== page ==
The Mark Twain Project and the Autobiography of Mark Twain

The Autobiography of Mark Twain, Volume 2  was published in October 2013 in print and digital form.  Twain dictated much of his autobiography during the later years of his life.  He insisted that the lengthy work not be published until 100 years after his death. The first volume of this complete authoritative autobiographical series was published accordingly in 2010.

The second book in a three volume set picks up where his dictation left in April 1906 and continues until February 1907.  The writing reflects a stream of consciousness writing style and often wanders off in various directions at once.  Many of the entries begin with reference to contemporary events, newspaper articles, or letters, which Twain then expands on, rants about, or analysis.  The work includes many personal reflections, political views, and discussions of his contemporaries.  These often scathing comments highlight Twain’s reasoning for a long publication ban.  He spares no feelings when discussing those he dislikes.

Twain’s writing is often self centered and vain but you can’t help but being drawn into his world.  The pages are infused with his famous humor and wit.  Twain is also very open about the fact that he is selective about what is being dictated and that he is presenting himself in a good light. The Autobiography is not at all what I expected as it is more personal recollections of events or people that are often disconnected from each other.  There is no overarching ‘great man’ narrative or grand story propelling the work.  But, the nontraditional format does allow Twain’s personality to come forth and reveals previously unpublished insights into the life of Twain.

Samuel Langhorne Clemens, Seattle Tacoma, 1895

To call Mark Twain a prolific writer might be an understatement.  Born in 1835 as Samuel Langhorne Clemens, the man published over 30 books and over 300 articles in his lifetime.  He also penned a massive amount of material that was unpublished at the time of his death. 

Some of this unpublished material was later published under a series of editors selected by Twain or his daughter Clara.  And the bulk of it was eventually donated to the University of California in 1949.  Since this time a series of editors at Berkley have worked diligently to edit and publish parts of the Twain papers.  In 1980 Robert H. Hirst took over as editor of the project and expanded the scope of the project to be as comprehensive as possible, aiming to collect everything Mark Twain wrote.

In 2001, the Project began incorporating digital components into its work. This movement allowed for the digital markup and encoding of Twain’s writings, the digital publication of his works, continuous updating of publications.  One of the best features of this movement online is the ability to compare transcriptions of texts (eg. original manuscript vs. typescript) and the hyperlinking of references and emendations.

I enjoyed the print edition of the Autiobiography but I did find myself frequently wishing the notes were more accessible.  The 733 page volume contains roughly 450 pages of the autobiography with the rest being notes and index.  The notes provide a lot of insight and context to the news clippings and people referenced by Twain.  However, flipping back and forth between the main text and the line notations can be disruptive while reading.  The digital version’s feature which hyperlinks notations and places the explanatory notes next to the main text is much less cumbersome.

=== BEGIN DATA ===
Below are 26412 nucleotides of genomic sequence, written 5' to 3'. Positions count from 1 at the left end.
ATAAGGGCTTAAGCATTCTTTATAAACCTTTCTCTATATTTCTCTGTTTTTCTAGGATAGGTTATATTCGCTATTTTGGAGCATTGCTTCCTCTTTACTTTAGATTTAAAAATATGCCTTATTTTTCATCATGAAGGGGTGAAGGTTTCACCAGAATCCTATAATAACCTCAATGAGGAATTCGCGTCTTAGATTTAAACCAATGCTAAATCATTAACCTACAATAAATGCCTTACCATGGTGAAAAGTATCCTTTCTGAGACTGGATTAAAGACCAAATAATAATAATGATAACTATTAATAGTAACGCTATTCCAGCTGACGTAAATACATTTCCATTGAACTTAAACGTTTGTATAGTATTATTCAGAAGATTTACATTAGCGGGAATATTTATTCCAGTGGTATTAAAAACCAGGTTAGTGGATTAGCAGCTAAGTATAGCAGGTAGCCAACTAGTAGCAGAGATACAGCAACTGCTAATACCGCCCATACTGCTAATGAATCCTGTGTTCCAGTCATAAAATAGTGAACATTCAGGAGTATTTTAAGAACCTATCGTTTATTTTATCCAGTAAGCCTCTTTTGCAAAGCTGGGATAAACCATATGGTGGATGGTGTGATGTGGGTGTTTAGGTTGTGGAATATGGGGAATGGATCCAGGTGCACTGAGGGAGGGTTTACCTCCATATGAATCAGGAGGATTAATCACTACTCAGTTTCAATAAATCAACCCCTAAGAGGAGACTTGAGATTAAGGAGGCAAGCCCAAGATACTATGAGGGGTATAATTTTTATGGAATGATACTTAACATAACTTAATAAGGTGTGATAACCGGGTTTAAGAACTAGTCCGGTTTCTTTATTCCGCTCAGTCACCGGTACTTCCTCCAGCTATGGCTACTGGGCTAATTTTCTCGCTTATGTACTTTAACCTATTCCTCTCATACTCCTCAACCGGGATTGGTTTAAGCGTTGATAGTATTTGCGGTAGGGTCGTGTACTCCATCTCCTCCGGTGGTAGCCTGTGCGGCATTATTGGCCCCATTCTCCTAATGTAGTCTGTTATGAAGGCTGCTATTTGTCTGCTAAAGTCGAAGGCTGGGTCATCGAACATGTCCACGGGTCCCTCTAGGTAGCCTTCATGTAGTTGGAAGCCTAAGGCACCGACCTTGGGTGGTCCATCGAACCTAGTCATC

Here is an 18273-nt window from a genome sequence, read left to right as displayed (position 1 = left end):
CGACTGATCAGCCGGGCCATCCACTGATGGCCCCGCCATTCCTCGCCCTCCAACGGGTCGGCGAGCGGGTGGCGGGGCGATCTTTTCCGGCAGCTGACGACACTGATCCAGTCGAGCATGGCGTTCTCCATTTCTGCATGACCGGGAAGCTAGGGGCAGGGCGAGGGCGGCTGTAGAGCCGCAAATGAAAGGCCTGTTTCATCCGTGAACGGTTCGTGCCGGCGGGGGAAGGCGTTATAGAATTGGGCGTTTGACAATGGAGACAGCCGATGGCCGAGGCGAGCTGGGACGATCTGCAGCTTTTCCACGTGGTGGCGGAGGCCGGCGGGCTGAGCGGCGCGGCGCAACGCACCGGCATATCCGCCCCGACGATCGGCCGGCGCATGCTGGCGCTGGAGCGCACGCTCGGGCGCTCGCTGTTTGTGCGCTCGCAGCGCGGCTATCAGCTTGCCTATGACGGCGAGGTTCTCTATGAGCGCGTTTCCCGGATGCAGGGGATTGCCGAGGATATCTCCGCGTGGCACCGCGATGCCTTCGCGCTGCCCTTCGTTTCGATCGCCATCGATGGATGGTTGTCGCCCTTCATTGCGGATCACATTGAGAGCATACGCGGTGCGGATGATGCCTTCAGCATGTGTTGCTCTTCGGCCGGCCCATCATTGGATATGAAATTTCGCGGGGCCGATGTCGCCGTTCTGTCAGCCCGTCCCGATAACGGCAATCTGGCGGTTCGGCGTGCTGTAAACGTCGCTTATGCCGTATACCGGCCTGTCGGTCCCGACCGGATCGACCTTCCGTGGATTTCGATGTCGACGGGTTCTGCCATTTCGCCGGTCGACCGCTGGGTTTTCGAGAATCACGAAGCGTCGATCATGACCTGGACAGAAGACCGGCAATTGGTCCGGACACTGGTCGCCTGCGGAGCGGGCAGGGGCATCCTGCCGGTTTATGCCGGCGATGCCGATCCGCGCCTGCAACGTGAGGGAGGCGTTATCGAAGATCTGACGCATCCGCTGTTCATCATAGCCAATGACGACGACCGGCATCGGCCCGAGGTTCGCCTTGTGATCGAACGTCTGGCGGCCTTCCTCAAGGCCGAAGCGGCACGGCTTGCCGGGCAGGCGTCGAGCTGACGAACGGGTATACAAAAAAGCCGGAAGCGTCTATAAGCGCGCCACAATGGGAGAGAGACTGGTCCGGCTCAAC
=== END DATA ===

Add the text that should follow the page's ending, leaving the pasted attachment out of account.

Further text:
Collection Glimpse: American Folk Art Museum

This is the third segment in a series of posts entitled, “Collection Glimpses.”  Each post in the series  focuses on a unique collection, innovative repository, or a not well known cultural heritage institution. The first post highlighted the Canadian Lesbian and Gay Archive and the second installment focused on the Gardiner Museum

 Established in 1961, the American Folk Art Museum is dedicated to the display, preservation, and interpretation of traditional folk art and contemporary self-taught artists from the United States and internationally.  The museum hold folk art items from the eighteenth century to the present.

In addition to an extensive collection dedicated to traditional folk art of all mediums and contexts, the Museum’s Contemporary Center highlights recent works of art and culture which reflect the ongoing tradition of self-taught artistry in the United States.  The Center presents lectures, symposia, and special events.  A portion of the Center’s contemporary works can be viewed online

Other than the unique items in the collection, the factor which makes the American Folk Art Museum stand apart is the museum’s commitment to outreach and educational programming.  The Museum has an extensive collection focused lecture, tour, and workshop schedule.  Other outreach initiatives include hands on DIY craft  sessions, guitar afternoons, and free music Fridays.

For those interested in American folk art and not unable to visit the museum, there are a wide array of social media and digital display techniques used by the museum. The museum has digitized a number of items and made them available via an image gallery.  Additionally, in the past the Museum has produced some exhibit specific apps and digital promotions.  The “Infinite Variety: Three Centuries of Red and White Quilts” app is an interesting example of an app allowing remote access to an exhibit.

Overall, the abundance of digital resource and research potential provided by the American Folk Art Museum left me longing for a Canadian equivalent.  The Canadian Museum of Civilization does collect Canadian Folk art, however at the moment that collection isn’t overly accessible in a digital format.

Photo credit: joevare, cliff1066, and Steve and Sara,